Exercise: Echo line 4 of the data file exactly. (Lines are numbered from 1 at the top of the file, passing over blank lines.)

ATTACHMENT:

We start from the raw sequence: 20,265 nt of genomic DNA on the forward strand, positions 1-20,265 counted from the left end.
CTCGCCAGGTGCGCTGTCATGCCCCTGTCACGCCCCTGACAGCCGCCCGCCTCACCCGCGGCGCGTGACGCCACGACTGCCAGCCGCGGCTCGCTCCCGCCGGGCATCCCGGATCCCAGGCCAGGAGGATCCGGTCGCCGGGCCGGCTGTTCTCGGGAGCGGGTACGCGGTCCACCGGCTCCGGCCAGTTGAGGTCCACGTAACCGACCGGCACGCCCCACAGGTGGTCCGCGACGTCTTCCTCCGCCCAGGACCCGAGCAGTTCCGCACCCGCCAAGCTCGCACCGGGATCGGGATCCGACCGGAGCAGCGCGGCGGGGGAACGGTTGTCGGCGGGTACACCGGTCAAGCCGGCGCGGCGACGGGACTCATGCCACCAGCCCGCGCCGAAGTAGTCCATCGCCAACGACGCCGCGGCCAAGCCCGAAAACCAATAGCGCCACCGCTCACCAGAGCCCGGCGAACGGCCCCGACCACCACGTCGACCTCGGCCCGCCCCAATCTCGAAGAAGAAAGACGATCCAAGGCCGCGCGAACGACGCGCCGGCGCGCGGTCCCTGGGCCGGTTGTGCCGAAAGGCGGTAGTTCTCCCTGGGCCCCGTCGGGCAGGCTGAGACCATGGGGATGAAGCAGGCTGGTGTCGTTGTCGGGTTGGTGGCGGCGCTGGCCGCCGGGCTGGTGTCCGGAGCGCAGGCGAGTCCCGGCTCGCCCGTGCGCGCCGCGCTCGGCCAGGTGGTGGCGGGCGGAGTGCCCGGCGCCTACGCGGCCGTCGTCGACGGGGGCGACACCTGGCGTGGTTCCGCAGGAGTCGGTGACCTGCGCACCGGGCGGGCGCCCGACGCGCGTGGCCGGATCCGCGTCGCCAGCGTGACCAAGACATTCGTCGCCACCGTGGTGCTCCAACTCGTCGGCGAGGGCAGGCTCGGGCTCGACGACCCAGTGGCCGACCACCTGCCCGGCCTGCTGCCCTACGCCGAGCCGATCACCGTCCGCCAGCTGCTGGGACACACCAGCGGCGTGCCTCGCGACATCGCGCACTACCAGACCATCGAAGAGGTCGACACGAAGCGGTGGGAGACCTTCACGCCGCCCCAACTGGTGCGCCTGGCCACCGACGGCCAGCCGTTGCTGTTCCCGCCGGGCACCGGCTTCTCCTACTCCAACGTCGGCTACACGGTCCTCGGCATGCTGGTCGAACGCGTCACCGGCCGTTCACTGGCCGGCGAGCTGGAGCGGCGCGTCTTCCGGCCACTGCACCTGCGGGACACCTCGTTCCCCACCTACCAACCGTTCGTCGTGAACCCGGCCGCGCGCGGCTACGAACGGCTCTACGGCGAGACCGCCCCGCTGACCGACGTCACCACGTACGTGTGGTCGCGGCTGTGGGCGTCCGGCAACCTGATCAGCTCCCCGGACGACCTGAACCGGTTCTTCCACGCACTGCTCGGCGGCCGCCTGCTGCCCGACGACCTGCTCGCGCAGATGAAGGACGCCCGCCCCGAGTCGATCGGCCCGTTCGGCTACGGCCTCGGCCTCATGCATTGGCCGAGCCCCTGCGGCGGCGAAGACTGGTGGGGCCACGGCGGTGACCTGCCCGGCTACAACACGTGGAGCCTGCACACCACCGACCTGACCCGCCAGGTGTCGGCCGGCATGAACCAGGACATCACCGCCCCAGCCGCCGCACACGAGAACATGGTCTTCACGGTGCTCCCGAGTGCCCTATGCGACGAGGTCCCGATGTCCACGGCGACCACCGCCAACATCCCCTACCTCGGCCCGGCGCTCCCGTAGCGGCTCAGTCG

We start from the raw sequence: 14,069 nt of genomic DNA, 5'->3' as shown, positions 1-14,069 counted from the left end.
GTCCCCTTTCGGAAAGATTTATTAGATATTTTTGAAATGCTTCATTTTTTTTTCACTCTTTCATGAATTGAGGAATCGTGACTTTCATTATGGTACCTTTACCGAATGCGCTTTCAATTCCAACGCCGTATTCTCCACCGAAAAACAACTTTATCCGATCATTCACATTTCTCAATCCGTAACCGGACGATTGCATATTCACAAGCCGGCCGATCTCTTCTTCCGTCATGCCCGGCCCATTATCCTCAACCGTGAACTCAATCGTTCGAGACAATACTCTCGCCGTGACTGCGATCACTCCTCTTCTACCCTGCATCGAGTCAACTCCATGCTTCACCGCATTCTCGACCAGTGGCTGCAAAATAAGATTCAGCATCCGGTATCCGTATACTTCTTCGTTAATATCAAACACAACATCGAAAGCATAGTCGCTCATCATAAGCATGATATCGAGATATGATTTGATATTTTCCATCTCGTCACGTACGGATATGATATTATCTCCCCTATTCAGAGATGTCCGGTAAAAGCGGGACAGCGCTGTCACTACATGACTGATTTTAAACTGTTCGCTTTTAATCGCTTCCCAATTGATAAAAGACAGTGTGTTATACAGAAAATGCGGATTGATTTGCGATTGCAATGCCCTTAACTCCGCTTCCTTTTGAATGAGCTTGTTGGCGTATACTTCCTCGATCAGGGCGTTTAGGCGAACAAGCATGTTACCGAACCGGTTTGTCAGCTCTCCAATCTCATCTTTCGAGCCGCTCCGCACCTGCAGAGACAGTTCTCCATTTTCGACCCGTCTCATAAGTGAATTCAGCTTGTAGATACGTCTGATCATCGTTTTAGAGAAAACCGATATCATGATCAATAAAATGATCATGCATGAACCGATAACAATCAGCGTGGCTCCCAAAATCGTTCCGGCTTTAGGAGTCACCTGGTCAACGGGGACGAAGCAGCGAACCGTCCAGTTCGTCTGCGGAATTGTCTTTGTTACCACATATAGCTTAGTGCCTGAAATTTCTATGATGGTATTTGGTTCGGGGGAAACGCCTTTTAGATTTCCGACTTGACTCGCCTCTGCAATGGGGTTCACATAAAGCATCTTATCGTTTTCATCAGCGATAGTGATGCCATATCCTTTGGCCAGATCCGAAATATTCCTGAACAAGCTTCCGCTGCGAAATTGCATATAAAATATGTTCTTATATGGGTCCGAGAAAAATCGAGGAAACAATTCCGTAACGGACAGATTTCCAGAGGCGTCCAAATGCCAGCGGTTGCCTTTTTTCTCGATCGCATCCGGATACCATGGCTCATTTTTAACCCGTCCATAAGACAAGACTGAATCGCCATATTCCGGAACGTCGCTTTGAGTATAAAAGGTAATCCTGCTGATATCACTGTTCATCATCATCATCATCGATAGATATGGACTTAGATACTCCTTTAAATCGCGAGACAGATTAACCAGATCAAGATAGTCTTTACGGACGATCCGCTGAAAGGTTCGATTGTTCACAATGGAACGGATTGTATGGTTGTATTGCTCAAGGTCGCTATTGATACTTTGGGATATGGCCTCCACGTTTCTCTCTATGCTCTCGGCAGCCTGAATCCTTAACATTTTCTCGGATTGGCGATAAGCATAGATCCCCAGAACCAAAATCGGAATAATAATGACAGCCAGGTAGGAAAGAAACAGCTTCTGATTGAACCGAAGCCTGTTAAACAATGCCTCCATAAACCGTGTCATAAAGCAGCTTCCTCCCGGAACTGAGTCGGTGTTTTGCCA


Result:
GTCCCCTTTCGGAAAGATTTATTAGATATTTTTGAAATGCTTCATTTTTTTTTCACTCTTTCATGAATTGAGGAATCGTGACTTTCATTATGGTACCTTTACCGAATGCGCTTTCAATTCCAACGCCGTATTCTCCACCGAAAAACAACTTTATCCGATCATTCACATTTCTCAATCCGTAACCGGACGATTGCATATTCACAAGCCGGCCGATCTCTTCTTCCGTCATGCCCGGCCCATTATCCTCAACCGTGAACTCAATCGTTCGAGACAATACTCTCGCCGTGACTGCGATCACTCCTCTTCTACCCTGCATCGAGTCAACTCCATGCTTCACCGCATTCTCGACCAGTGGCTGCAAAATAAGATTCAGCATCCGGTATCCGTATACTTCTTCGTTAATATCAAACACAACATCGAAAGCATAGTCGCTCATCATAAGCATGATATCGAGATATGATTTGATATTTTCCATCTCGTCACGTACGGATATGATATTATCTCCCCTATTCAGAGATGTCCGGTAAAAGCGGGACAGCGCTGTCACTACATGACTGATTTTAAACTGTTCGCTTTTAATCGCTTCCCAATTGATAAAAGACAGTGTGTTATACAGAAAATGCGGATTGATTTGCGATTGCAATGCCCTTAACTCCGCTTCCTTTTGAATGAGCTTGTTGGCGTATACTTCCTCGATCAGGGCGTTTAGGCGAACAAGCATGTTACCGAACCGGTTTGTCAGCTCTCCAATCTCATCTTTCGAGCCGCTCCGCACCTGCAGAGACAGTTCTCCATTTTCGACCCGTCTCATAAGTGAATTCAGCTTGTAGATACGTCTGATCATCGTTTTAGAGAAAACCGATATCATGATCAATAAAATGATCATGCATGAACCGATAACAATCAGCGTGGCTCCCAAAATCGTTCCGGCTTTAGGAGTCACCTGGTCAACGGGGACGAAGCAGCGAACCGTCCAGTTCGTCTGCGGAATTGTCTTTGTTACCACATATAGCTTAGTGCCTGAAATTTCTATGATGGTATTTGGTTCGGGGGAAACGCCTTTTAGATTTCCGACTTGACTCGCCTCTGCAATGGGGTTCACATAAAGCATCTTATCGTTTTCATCAGCGATAGTGATGCCATATCCTTTGGCCAGATCCGAAATATTCCTGAACAAGCTTCCGCTGCGAAATTGCATATAAAATATGTTCTTATATGGGTCCGAGAAAAATCGAGGAAACAATTCCGTAACGGACAGATTTCCAGAGGCGTCCAAATGCCAGCGGTTGCCTTTTTTCTCGATCGCATCCGGATACCATGGCTCATTTTTAACCCGTCCATAAGACAAGACTGAATCGCCATATTCCGGAACGTCGCTTTGAGTATAAAAGGTAATCCTGCTGATATCACTGTTCATCATCATCATCATCGATAGATATGGACTTAGATACTCCTTTAAATCGCGAGACAGATTAACCAGATCAAGATAGTCTTTACGGACGATCCGCTGAAAGGTTCGATTGTTCACAATGGAACGGATTGTATGGTTGTATTGCTCAAGGTCGCTATTGATACTTTGGGATATGGCCTCCACGTTTCTCTCTATGCTCTCGGCAGCCTGAATCCTTAACATTTTCTCGGATTGGCGATAAGCATAGATCCCCAGAACCAAAATCGGAATAATAATGACAGCCAGGTAGGAAAGAAACAGCTTCTGATTGAACCGAAGCCTGTTAAACAATGCCTCCATAAACCGTGTCATAAAGCAGCTTCCTCCCGGAACTGAGTCGGTGTTTTGCCA